Supplemental Methods from To eat or not to eat: ontogeny of hypothalamic feeding controls and a role for leptin in modulating life-history transition in amphibian tadpoles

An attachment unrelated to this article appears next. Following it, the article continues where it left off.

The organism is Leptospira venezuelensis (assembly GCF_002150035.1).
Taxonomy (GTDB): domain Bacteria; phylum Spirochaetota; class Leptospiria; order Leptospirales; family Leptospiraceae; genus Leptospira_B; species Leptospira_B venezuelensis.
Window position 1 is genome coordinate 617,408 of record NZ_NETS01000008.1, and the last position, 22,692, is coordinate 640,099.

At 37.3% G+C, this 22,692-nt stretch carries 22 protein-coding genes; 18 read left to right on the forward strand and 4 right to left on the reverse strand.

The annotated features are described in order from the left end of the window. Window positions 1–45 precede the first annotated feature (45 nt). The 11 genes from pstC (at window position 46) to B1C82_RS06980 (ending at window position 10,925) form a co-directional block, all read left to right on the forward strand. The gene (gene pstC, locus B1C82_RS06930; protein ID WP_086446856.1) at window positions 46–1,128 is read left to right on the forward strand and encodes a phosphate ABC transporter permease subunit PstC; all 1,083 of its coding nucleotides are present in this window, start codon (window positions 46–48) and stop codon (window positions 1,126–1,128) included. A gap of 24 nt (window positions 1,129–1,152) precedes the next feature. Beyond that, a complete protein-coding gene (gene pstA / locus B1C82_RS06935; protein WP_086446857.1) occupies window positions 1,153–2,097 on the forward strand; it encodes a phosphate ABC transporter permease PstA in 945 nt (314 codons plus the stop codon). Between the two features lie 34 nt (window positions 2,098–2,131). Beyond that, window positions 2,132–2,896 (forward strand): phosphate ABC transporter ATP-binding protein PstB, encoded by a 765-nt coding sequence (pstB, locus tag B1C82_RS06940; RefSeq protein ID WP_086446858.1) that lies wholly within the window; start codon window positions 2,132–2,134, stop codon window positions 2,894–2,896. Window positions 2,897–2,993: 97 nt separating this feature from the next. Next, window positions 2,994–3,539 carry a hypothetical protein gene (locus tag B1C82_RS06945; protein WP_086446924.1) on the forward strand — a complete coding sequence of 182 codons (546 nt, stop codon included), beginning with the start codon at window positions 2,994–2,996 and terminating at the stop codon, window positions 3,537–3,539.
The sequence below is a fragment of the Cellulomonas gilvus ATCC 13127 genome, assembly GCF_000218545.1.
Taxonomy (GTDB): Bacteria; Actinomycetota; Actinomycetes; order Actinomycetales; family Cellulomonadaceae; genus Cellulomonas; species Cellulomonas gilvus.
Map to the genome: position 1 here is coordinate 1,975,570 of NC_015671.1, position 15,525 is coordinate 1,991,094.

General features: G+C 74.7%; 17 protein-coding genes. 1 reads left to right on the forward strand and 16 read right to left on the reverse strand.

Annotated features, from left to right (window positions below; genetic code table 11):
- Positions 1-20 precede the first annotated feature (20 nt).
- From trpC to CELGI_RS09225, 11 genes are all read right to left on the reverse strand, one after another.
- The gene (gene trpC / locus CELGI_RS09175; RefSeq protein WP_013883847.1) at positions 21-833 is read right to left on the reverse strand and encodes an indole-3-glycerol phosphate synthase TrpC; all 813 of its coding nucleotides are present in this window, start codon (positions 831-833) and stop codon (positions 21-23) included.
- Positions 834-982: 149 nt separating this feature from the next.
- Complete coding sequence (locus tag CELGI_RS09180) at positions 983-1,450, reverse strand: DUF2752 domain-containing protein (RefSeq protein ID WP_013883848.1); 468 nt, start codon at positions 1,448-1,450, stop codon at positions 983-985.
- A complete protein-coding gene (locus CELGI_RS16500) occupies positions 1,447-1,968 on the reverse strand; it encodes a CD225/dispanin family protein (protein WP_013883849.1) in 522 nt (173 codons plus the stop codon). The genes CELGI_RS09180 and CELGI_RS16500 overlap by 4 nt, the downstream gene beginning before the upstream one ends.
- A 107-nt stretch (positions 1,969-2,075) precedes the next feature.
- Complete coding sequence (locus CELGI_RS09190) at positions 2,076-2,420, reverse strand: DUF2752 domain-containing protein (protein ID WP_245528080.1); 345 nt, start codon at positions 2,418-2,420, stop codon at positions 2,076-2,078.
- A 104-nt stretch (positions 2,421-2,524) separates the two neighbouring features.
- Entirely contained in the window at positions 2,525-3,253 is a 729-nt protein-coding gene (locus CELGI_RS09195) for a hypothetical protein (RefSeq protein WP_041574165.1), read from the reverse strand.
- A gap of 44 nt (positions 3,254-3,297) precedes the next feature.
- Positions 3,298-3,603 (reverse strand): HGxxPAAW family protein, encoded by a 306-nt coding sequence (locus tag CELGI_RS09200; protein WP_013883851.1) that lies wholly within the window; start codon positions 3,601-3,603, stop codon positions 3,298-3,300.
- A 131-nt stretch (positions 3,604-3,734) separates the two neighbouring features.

Many animal life histories entail changing feeding ecology, but the molecular bases for these transitions are poorly understood. The amphibian tadpole is typically a growth and dispersal life-history stage. Tadpoles are primarily herbivorous, and they capitalize on growth opportunities to reach a minimum body size to initiate metamorphosis. During metamorphic climax, feeding declines, at which time the gastrointestinal tract (GI) remodels to accommodate the carnivorous diet of the adult frog. Here we show that anorexigenic hypothalamic feeding controls are absent in the tadpole, but develop during metamorphosis concurrent with the production of the satiety signal leptin. Before metamorphosis there is a large increase in <i>leptin</i> mRNA in fat tissue. Leptin receptor mRNA increased during metamorphosis in the preoptic area/hypothalamus, the key brain region involved with the control of food intake and metabolism. This corresponded with an increase in functional leptin receptor, as evidenced by induction of <i>socs3</i> mRNA and phosphorylated STAT3 immunoreactivity, and suppression of feeding behaviour after injection of recombinant frog leptin. Furthermore, we found that immunoneutralization of leptin in tadpoles at metamorphic climax caused them to resume feeding. The absence of negative regulation of food intake in the tadpole allows the animal to maximize growth prior to metamorphosis. Maturation of leptin-responsive neural circuits suppresses feeding during metamorphosis to facilitate remodelling of the GI.